The Girl Who Played Go

The Girl Who Played Go

Book - 2003
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"In a remote Manchurian town in the 1930s, a sixteen-year-old girl is more concerned with intimations of her own womanhood than the escalating hostilities between her countrymen and their Japanese occupiers. While still a schoolgirl in braids, she takes her first lover, a dissident student. The more she understands of adult life, however, the more disdainful she is of its deceptions, and the more she loses herself in her one true passion: the ancient game of Go. Incredibly for a teenager, and a girl at that, she dominates the games in her town. No opponent interests her until she is challenged by a stranger, who reveals himself to us as a Japanese soldier in disguise. They begin a game and continue it for days, rarely speaking but deeply moved by each other's strategies. As the clash of their peoples becomes ever more desperate and inescapable, and as each one's untold life begins to veer wildly off course, the girl and the soldier are absorbed by only one thing -- the progress of their game, each move of which brings them closer to their shocking fate"--Front flap.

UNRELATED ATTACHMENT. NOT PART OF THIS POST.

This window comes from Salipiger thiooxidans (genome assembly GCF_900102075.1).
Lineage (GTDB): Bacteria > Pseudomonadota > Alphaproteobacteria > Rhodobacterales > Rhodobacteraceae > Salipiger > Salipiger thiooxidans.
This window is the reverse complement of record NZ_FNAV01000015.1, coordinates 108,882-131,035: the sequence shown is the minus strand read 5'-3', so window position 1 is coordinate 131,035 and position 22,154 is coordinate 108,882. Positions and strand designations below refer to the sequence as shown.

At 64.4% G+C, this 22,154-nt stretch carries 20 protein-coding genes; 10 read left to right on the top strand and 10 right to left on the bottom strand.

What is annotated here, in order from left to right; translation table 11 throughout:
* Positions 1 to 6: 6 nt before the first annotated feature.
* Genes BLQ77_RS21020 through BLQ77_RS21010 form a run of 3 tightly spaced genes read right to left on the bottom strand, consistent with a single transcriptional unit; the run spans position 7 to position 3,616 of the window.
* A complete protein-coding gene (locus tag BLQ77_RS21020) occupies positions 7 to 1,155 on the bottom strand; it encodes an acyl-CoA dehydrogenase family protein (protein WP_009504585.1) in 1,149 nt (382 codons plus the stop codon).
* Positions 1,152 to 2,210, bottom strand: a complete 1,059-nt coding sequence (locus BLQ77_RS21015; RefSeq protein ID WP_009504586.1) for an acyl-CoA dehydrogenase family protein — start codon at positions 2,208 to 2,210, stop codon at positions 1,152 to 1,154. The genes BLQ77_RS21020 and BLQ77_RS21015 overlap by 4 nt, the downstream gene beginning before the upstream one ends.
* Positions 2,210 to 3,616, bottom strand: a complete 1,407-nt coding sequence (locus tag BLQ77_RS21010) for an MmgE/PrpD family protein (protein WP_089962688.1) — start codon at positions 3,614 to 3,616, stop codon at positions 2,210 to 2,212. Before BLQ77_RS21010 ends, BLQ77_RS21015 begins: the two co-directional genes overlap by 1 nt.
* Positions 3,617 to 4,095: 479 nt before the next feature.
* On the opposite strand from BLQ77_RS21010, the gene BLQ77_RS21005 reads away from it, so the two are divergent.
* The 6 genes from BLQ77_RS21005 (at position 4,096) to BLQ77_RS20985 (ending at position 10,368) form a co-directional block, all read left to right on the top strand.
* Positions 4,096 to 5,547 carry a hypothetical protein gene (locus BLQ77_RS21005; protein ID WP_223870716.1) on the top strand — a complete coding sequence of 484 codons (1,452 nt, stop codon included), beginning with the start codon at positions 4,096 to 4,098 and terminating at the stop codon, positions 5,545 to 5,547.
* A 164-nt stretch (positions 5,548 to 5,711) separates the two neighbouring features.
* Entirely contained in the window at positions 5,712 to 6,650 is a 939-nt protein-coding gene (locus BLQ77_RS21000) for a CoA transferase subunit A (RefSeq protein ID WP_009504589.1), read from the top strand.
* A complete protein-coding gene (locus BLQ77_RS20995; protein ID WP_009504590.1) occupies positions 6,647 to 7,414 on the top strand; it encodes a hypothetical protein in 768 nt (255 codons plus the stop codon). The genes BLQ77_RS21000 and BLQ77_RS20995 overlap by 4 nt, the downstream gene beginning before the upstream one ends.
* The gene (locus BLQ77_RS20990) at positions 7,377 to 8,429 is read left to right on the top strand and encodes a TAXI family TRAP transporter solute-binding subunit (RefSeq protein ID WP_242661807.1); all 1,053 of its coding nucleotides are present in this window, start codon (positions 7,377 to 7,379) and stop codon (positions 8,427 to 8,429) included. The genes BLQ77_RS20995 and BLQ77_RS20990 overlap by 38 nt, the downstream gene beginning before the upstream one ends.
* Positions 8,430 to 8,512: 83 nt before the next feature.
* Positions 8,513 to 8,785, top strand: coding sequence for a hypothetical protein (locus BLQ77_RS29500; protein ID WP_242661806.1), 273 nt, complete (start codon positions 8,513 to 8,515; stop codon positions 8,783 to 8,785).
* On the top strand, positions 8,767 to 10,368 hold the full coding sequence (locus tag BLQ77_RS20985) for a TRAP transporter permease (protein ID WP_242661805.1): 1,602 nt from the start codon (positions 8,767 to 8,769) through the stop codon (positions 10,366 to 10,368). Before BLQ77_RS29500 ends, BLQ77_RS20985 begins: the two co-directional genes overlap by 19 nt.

Publisher: New York : Alfred A. Knopf : Distributed by Random House, 2003
Edition: 1st American ed
ISBN: 9781400032280
Characteristics: 312 p. ; 18 cm
Additional Contributors: Hunter, Adriana


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Feb 23, 2018

This is a truly spellbinding and lyrical novel, with two perspectives: one from the main character, a gifted-Go playing young lady in Manchuria [living in the small city called Thousand Winds], and a Japanese soldier/officer, a member of the invading and occupying Japanese military.
In short vignette-like chapters, covers the history of the period as the novel's backdrop quite nicely.
[The author's name is a pseudonym; she is a well-known painter/writer in France, originally from China. I believe her name is Yan Ni.]


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